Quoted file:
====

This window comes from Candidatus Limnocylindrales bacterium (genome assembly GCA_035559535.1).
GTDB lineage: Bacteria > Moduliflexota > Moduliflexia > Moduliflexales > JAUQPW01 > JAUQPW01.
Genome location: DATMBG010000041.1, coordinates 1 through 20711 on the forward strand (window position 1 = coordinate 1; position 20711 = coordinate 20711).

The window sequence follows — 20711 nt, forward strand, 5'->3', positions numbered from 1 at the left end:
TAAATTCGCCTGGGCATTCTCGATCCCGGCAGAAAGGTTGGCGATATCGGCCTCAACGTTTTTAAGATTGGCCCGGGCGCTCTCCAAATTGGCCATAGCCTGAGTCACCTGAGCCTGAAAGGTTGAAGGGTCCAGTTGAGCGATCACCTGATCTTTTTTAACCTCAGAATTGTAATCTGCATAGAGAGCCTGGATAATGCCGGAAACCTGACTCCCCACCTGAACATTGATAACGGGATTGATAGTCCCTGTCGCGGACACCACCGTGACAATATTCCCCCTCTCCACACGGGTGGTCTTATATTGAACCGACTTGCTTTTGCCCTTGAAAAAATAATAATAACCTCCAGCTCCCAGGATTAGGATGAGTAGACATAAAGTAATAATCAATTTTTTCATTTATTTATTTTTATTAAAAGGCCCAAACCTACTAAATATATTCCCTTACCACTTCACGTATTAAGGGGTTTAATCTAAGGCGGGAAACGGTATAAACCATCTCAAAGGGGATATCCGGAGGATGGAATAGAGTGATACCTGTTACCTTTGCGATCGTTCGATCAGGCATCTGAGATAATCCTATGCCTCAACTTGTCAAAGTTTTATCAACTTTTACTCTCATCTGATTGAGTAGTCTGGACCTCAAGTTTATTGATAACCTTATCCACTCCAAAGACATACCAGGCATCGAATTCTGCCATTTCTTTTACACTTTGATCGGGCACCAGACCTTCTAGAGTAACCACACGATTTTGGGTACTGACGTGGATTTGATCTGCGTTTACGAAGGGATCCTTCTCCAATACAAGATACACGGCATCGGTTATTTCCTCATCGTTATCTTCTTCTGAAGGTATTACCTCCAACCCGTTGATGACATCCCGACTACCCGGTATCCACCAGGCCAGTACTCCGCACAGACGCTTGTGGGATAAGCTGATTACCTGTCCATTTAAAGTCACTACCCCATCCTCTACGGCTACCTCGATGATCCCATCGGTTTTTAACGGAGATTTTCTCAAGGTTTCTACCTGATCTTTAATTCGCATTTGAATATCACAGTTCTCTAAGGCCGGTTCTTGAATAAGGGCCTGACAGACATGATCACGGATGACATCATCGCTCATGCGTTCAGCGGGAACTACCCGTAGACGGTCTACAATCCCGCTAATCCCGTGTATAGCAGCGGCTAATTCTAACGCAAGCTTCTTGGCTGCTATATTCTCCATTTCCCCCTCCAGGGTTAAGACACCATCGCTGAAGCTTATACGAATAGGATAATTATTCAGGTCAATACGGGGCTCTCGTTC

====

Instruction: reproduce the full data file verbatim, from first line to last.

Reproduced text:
This window comes from Candidatus Limnocylindrales bacterium (genome assembly GCA_035559535.1).
GTDB lineage: Bacteria > Moduliflexota > Moduliflexia > Moduliflexales > JAUQPW01 > JAUQPW01.
Genome location: DATMBG010000041.1, coordinates 1 through 20711 on the forward strand (window position 1 = coordinate 1; position 20711 = coordinate 20711).

The window sequence follows — 20711 nt, forward strand, 5'->3', positions numbered from 1 at the left end:
TAAATTCGCCTGGGCATTCTCGATCCCGGCAGAAAGGTTGGCGATATCGGCCTCAACGTTTTTAAGATTGGCCCGGGCGCTCTCCAAATTGGCCATAGCCTGAGTCACCTGAGCCTGAAAGGTTGAAGGGTCCAGTTGAGCGATCACCTGATCTTTTTTAACCTCAGAATTGTAATCTGCATAGAGAGCCTGGATAATGCCGGAAACCTGACTCCCCACCTGAACATTGATAACGGGATTGATAGTCCCTGTCGCGGACACCACCGTGACAATATTCCCCCTCTCCACACGGGTGGTCTTATATTGAACCGACTTGCTTTTGCCCTTGAAAAAATAATAATAACCTCCAGCTCCCAGGATTAGGATGAGTAGACATAAAGTAATAATCAATTTTTTCATTTATTTATTTTTATTAAAAGGCCCAAACCTACTAAATATATTCCCTTACCACTTCACGTATTAAGGGGTTTAATCTAAGGCGGGAAACGGTATAAACCATCTCAAAGGGGATATCCGGAGGATGGAATAGAGTGATACCTGTTACCTTTGCGATCGTTCGATCAGGCATCTGAGATAATCCTATGCCTCAACTTGTCAAAGTTTTATCAACTTTTACTCTCATCTGATTGAGTAGTCTGGACCTCAAGTTTATTGATAACCTTATCCACTCCAAAGACATACCAGGCATCGAATTCTGCCATTTCTTTTACACTTTGATCGGGCACCAGACCTTCTAGAGTAACCACACGATTTTGGGTACTGACGTGGATTTGATCTGCGTTTACGAAGGGATCCTTCTCCAATACAAGATACACGGCATCGGTTATTTCCTCATCGTTATCTTCTTCTGAAGGTATTACCTCCAACCCGTTGATGACATCCCGACTACCCGGTATCCACCAGGCCAGTACTCCGCACAGACGCTTGTGGGATAAGCTGATTACCTGTCCATTTAAAGTCACTACCCCATCCTCTACGGCTACCTCGATGATCCCATCGGTTTTTAACGGAGATTTTCTCAAGGTTTCTACCTGATCTTTAATTCGCATTTGAATATCACAGTTCTCTAAGGCCGGTTCTTGAATAAGGGCCTGACAGACATGATCACGGATGACATCATCGCTCATGCGTTCAGCGGGAACTACCCGTAGACGGTCTACAATCCCGCTAATCCCGTGTATAGCAGCGGCTAATTCTAACGCAAGCTTCTTGGCTGCTATATTCTCCATTTCCCCCTCCAGGGTTAAGACACCATCGCTGAAGCTTATACGAATAGGATAATTATTCAGGTCAATACGGGGCTCTCGTTC